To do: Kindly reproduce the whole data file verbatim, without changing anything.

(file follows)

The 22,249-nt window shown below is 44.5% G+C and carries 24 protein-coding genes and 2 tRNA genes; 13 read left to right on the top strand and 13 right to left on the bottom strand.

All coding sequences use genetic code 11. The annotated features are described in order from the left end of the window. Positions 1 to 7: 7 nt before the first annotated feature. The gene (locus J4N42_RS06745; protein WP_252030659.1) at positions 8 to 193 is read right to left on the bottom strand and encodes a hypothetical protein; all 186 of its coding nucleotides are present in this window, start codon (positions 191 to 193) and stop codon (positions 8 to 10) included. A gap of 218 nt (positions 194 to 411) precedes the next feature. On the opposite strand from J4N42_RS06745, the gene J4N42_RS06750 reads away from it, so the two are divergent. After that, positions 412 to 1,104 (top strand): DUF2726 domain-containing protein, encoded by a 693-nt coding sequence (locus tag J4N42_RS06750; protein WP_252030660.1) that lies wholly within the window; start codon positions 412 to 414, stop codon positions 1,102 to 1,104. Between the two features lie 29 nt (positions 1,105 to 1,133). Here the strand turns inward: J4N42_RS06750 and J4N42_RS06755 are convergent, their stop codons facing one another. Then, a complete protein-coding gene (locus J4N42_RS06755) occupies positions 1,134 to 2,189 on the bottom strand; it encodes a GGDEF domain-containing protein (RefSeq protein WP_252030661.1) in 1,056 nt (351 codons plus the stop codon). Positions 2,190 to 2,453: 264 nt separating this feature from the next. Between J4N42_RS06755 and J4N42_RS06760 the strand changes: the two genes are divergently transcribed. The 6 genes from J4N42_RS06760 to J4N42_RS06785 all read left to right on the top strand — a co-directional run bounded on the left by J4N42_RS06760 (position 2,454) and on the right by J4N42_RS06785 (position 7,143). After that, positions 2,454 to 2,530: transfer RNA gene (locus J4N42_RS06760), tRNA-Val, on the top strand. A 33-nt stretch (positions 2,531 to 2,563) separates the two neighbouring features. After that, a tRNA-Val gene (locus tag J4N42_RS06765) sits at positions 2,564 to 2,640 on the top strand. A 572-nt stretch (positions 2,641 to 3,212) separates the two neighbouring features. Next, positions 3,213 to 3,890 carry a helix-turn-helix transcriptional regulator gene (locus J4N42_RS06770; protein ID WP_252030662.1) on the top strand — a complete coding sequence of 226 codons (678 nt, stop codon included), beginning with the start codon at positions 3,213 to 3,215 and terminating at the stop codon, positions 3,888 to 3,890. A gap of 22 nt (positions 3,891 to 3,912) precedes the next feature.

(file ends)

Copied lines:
The 22,249-nt window shown below is 44.5% G+C and carries 24 protein-coding genes and 2 tRNA genes; 13 read left to right on the top strand and 13 right to left on the bottom strand.

All coding sequences use genetic code 11. The annotated features are described in order from the left end of the window. Positions 1 to 7: 7 nt before the first annotated feature. The gene (locus J4N42_RS06745; protein WP_252030659.1) at positions 8 to 193 is read right to left on the bottom strand and encodes a hypothetical protein; all 186 of its coding nucleotides are present in this window, start codon (positions 191 to 193) and stop codon (positions 8 to 10) included. A gap of 218 nt (positions 194 to 411) precedes the next feature. On the opposite strand from J4N42_RS06745, the gene J4N42_RS06750 reads away from it, so the two are divergent. After that, positions 412 to 1,104 (top strand): DUF2726 domain-containing protein, encoded by a 693-nt coding sequence (locus tag J4N42_RS06750; protein WP_252030660.1) that lies wholly within the window; start codon positions 412 to 414, stop codon positions 1,102 to 1,104. Between the two features lie 29 nt (positions 1,105 to 1,133). Here the strand turns inward: J4N42_RS06750 and J4N42_RS06755 are convergent, their stop codons facing one another. Then, a complete protein-coding gene (locus J4N42_RS06755) occupies positions 1,134 to 2,189 on the bottom strand; it encodes a GGDEF domain-containing protein (RefSeq protein WP_252030661.1) in 1,056 nt (351 codons plus the stop codon). Positions 2,190 to 2,453: 264 nt separating this feature from the next. Between J4N42_RS06755 and J4N42_RS06760 the strand changes: the two genes are divergently transcribed. The 6 genes from J4N42_RS06760 to J4N42_RS06785 all read left to right on the top strand — a co-directional run bounded on the left by J4N42_RS06760 (position 2,454) and on the right by J4N42_RS06785 (position 7,143). After that, positions 2,454 to 2,530: transfer RNA gene (locus J4N42_RS06760), tRNA-Val, on the top strand. A 33-nt stretch (positions 2,531 to 2,563) separates the two neighbouring features. After that, a tRNA-Val gene (locus tag J4N42_RS06765) sits at positions 2,564 to 2,640 on the top strand. A 572-nt stretch (positions 2,641 to 3,212) separates the two neighbouring features. Next, positions 3,213 to 3,890 carry a helix-turn-helix transcriptional regulator gene (locus J4N42_RS06770; protein ID WP_252030662.1) on the top strand — a complete coding sequence of 226 codons (678 nt, stop codon included), beginning with the start codon at positions 3,213 to 3,215 and terminating at the stop codon, positions 3,888 to 3,890. A gap of 22 nt (positions 3,891 to 3,912) precedes the next feature.